Prisons

The Keys To Anamosa State Penitentiary Are for Sale…

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…or rather, were for sale, on eBay. Longtime reason reader Mark Lambert ("something like 20 plus years" by his count) sends along news of a most unusual auction on eBay:

Keys to the Anamosa State Penitentiary are for sale on the Internet site, prompting a change of locks at the eastern Iowa prison.

The keys belonged to a locksmith who retired from the prison in 1974. He died two years later and when his wife died last year, an auctioneer was hired to sell off the estate, which included the keys.

Someone bought the keys and put them on eBay. The person who is selling keys claim some still work….

[Warden Jerry] Burt said some locks at the maximum-security prison have been changed since 1974 while others haven't, prompting the recent change.

More here.

The keys are no longer listed at eBay, though you can pick up a copy of Anamosa State's handbook for inmates for $2.

Question: Is this Internet tubes thing a powerful force for decentralizing and democratizing power, or is just sending us to hell in a handbasket (via slow-motion auctions and stuff sent via first class U.S. mail)?

And when are the keys to the nuclear football going to show up on eBay?

NEXT: And Then When They're Trapped in the DMV, We'll Lock the Doors and Set It On Fire

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  1. Is this Internet tubes thing a powerful force for decentralizing and democratizing power, or is just sending us to hell in a handbasket (via slow-motion auctions and stuff sent via first class U.S. mail)?

    The former.

    And when are the keys to the nuclear football going to show up on eBay?

    As soon as David Corn, or similar, gets a job dealing with launch codes in the White House.

  2. Seems to me that if you’re going to work that hard to get into a prison, you should at least do something involving a half dozen hookers, a few 8 balls and beating the shit out of your least favorite nanny-stater.

  3. Is this Internet tubes thing a powerful force for decentralizing and democratizing power, or is just sending us to hell in a handbasket (via slow-motion auctions and stuff sent via first class U.S. mail)?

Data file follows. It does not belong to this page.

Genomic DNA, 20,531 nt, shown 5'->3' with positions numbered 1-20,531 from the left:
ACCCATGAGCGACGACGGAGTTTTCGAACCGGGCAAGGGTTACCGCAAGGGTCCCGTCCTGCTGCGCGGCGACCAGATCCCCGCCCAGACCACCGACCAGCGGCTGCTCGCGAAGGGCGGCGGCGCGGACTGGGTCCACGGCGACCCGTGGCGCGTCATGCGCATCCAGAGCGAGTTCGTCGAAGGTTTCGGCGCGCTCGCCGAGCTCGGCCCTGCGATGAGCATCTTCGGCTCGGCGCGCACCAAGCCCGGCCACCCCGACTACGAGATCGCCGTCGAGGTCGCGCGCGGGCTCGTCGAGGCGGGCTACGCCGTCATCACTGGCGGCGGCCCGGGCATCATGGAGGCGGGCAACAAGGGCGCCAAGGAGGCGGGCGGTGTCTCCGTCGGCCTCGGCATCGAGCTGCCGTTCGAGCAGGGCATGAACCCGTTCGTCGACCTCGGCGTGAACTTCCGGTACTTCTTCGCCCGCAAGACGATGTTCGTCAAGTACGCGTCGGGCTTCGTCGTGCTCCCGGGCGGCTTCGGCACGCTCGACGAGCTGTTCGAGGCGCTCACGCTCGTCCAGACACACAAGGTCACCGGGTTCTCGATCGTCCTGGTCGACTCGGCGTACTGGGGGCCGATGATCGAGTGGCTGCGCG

The Internet does remain the one Federal Government program that Reason Online remains curiously unwilling to state should have never happened.

  4. The Internet does remain the one Federal Government program that Reason Online remains curiously unwilling to state should have never happened.

    Dang man, that’s like the “gotcha” of All Time! I got another one for ya: I hear that some Reason staffers drive cars — on roads built by the Government!!!

  5. Dang man, that’s like the “gotcha” of All Time! I got another one for ya: I hear that some Reason staffers drive cars — on roads built by the Government!!!

    I’m also very fond of pointing out that the bios of almost all the Reason staffers tell us that they live not in small-government paradises like Idaho and Montanta but rather in places like DC, LA, and NYC.

    You know, those awful places full of government and rules and taxes.

  6. Dang man, that’s like the “gotcha” of All Time! I got another one for ya: I hear that some Reason staffers drive cars — on roads built by the Government!!!

    Well, roads are an enumerated federal power.

  7. Thanks Dan. I’ll have to take the blog posts here with a grain of salt now that I know the reason writers won’t advocate anarchy ad nauseum. Ya’ know, for a magazine called Reason….

  8. Oh, yeah. I remember the ARPANET. It was that cool network that we mere undergraduate Computer Science students couldn’t get an account on.

  9. “Well, roads are an enumerated federal power.”

    Post Roads.

  10. Yes, Mad Max and your point is?

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